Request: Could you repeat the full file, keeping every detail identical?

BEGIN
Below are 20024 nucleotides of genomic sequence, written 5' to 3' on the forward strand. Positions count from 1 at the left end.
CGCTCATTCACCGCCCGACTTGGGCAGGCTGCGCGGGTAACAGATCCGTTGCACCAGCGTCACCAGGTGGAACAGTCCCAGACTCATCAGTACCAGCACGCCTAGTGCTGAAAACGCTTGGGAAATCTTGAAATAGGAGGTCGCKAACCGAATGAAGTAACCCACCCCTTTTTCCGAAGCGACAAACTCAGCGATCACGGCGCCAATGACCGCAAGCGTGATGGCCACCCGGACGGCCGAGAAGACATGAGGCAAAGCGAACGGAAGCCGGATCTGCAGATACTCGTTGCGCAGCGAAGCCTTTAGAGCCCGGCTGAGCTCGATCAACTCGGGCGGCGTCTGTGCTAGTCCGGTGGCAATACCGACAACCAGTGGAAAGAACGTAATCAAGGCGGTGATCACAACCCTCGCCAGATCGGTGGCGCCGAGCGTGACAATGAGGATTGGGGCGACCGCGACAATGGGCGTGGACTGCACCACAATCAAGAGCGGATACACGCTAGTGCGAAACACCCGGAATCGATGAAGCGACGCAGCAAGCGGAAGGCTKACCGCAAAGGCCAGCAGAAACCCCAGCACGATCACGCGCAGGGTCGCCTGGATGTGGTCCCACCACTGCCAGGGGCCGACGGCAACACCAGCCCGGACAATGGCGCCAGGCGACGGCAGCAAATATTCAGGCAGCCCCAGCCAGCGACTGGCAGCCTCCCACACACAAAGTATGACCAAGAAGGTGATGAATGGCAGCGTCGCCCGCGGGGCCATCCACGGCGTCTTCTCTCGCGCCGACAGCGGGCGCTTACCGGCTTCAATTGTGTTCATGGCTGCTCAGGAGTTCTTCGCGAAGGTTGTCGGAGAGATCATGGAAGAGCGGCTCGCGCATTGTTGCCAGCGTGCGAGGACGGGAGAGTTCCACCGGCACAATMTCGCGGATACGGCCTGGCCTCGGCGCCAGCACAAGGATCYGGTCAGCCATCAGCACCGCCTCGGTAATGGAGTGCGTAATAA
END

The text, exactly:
Below are 20024 nucleotides of genomic sequence, written 5' to 3' on the forward strand. Positions count from 1 at the left end.
CGCTCATTCACCGCCCGACTTGGGCAGGCTGCGCGGGTAACAGATCCGTTGCACCAGCGTCACCAGGTGGAACAGTCCCAGACTCATCAGTACCAGCACGCCTAGTGCTGAAAACGCTTGGGAAATCTTGAAATAGGAGGTCGCKAACCGAATGAAGTAACCCACCCCTTTTTCCGAAGCGACAAACTCAGCGATCACGGCGCCAATGACCGCAAGCGTGATGGCCACCCGGACGGCCGAGAAGACATGAGGCAAAGCGAACGGAAGCCGGATCTGCAGATACTCGTTGCGCAGCGAAGCCTTTAGAGCCCGGCTGAGCTCGATCAACTCGGGCGGCGTCTGTGCTAGTCCGGTGGCAATACCGACAACCAGTGGAAAGAACGTAATCAAGGCGGTGATCACAACCCTCGCCAGATCGGTGGCGCCGAGCGTGACAATGAGGATTGGGGCGACCGCGACAATGGGCGTGGACTGCACCACAATCAAGAGCGGATACACGCTAGTGCGAAACACCCGGAATCGATGAAGCGACGCAGCAAGCGGAAGGCTKACCGCAAAGGCCAGCAGAAACCCCAGCACGATCACGCGCAGGGTCGCCTGGATGTGGTCCCACCACTGCCAGGGGCCGACGGCAACACCAGCCCGGACAATGGCGCCAGGCGACGGCAGCAAATATTCAGGCAGCCCCAGCCAGCGACTGGCAGCCTCCCACACACAAAGTATGACCAAGAAGGTGATGAATGGCAGCGTCGCCCGCGGGGCCATCCACGGCGTCTTCTCTCGCGCCGACAGCGGGCGCTTACCGGCTTCAATTGTGTTCATGGCTGCTCAGGAGTTCTTCGCGAAGGTTGTCGGAGAGATCATGGAAGAGCGGCTCGCGCATTGTTGCCAGCGTGCGAGGACGGGAGAGTTCCACCGGCACAATMTCGCGGATACGGCCTGGCCTCGGCGCCAGCACAAGGATCYGGTCAGCCATCAGCACCGCCTCGGTAATGGAGTGCGTAATAA